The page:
Britain backs most of the world’s repressive regimes, new analysis shows
More than half of the countries in the world rated as ‘not free’ are ruled by regimes that the British government supports.
More than half of them are ruled by regimes supported to varying degrees by the United Kingdom, Declassified has found.
Britain sells arms, provides security training or has troops deployed to at least 36 of the countries listed as “not free”, comprising 56% of the total.
The regimes range from absolute monarchies to those run by authoritarian leaders who hold unfair elections or subject territories to military occupation.
The findings undermine the British government’s constant claim to be a “force for good” in the world.
Boris Johnson’s 2019 election manifesto said “our alliances with like-minded democracies” were a reason “for the UK to hold its head high”.
Freedom House ranks countries according to their electoral systems, freedom of speech and rule of law.
Although many of the countries listed by the think tank as “not free” are opposed by the UK — such as Russia, China, Syria and Iran — most are UK allies.
These include Gulf regimes like Saudi Arabia, Bahrain and the United Arab Emirates, as well as Egypt, Turkey, Uganda, Rwanda, Azerbaijan, Uzbekistan and Brunei.
Anyone opposing authoritarian rule in these states — whether political activists, human rights advocates or journalists — is vulnerable to being killed, kidnapped or sentenced to jail.
Africa has a number of countries designated as “not free” where regimes receive strong UK support.
One is Egypt’s military junta, which has arrested as many as 60,000 political prisoners since overthrowing the country’s democratically elected President Mohamed Morsi in 2013.
Morsi died after being put on trial and his son Abdullah is believed to have been assassinated by poisoning. Last year Egypt hanged 152 prisoners, including activists from Morsi’s party, the Muslim Brotherhood.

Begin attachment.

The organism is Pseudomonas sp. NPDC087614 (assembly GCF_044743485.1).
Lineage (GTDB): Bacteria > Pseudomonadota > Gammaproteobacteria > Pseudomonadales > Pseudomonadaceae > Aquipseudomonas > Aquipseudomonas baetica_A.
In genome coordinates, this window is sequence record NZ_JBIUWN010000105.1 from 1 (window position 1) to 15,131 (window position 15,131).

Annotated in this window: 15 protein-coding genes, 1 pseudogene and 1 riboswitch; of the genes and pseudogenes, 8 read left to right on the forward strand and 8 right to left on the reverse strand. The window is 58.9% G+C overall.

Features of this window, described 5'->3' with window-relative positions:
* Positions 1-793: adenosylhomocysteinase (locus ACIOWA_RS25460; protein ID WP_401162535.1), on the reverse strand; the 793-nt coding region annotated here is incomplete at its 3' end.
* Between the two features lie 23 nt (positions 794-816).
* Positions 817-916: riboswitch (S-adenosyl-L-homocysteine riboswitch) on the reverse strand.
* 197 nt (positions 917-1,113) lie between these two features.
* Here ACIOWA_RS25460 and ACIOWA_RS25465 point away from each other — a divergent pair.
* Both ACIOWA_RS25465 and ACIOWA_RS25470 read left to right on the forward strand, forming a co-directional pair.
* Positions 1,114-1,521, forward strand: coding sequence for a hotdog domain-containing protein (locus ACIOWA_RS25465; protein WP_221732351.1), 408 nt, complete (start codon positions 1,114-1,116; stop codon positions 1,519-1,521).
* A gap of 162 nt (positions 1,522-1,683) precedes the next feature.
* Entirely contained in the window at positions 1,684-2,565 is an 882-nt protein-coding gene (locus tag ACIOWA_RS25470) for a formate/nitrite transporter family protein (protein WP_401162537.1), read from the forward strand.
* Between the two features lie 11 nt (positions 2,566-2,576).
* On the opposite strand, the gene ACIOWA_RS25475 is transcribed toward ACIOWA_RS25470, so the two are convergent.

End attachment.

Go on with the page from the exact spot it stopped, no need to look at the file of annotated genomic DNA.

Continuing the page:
The central African country of Rwanda has a draconian president, Paul Kagame, who is a close friend of Tony Blair and won his last election with 98% of the vote.
Kagame runs a police state that pursues critics beyond its borders. His regime kidnapped a leading dissident from Dubai and put him on trial in Rwanda’s capital Kigali last month.
The dissident, Paul Rusesabagina, was portrayed in the film Hotel Rwanda as helping to save more than 1,000 people during the Rwandan genocide.
The 66-year-old businessman is now charged with “terrorism and murder” over his support for an armed opposition group and could spend the rest of his life in prison.
In the Sahara desert, another African state, Mali, fell from “partly free” to “not free” after a military coup toppled its elected government last August.
Britain stepped up its engagement in Mali after the coup, deploying 300 troops to the country on a UN counter-terrorism mission.
Other African countries rated “not free” include Cameroon, where Paul Biya has ruled the country “with an iron fist” since 1982 and acts as a president-for-life. This week the UK government signed a £200-million trade deal with his regime.
Biya’s troops receive British military training — despite him admitting they killed civilians in English-speaking parts of Cameroon where there is a separatist movement.
In Europe, Freedom House rates Turkey — a Nato member and close UK ally — as “not free”, owing to the authoritarian policies of its president, Recep Tayyip Erdoğan.
On Monday 8 March, Boris Johnson spoke to Erdoğan by telephone and agreed to increase military cooperation between the two countries.
Erdoğan’s government has put more journalists behind bars than any other country in the world. Many of them come from Turkey’s Kurdish minority.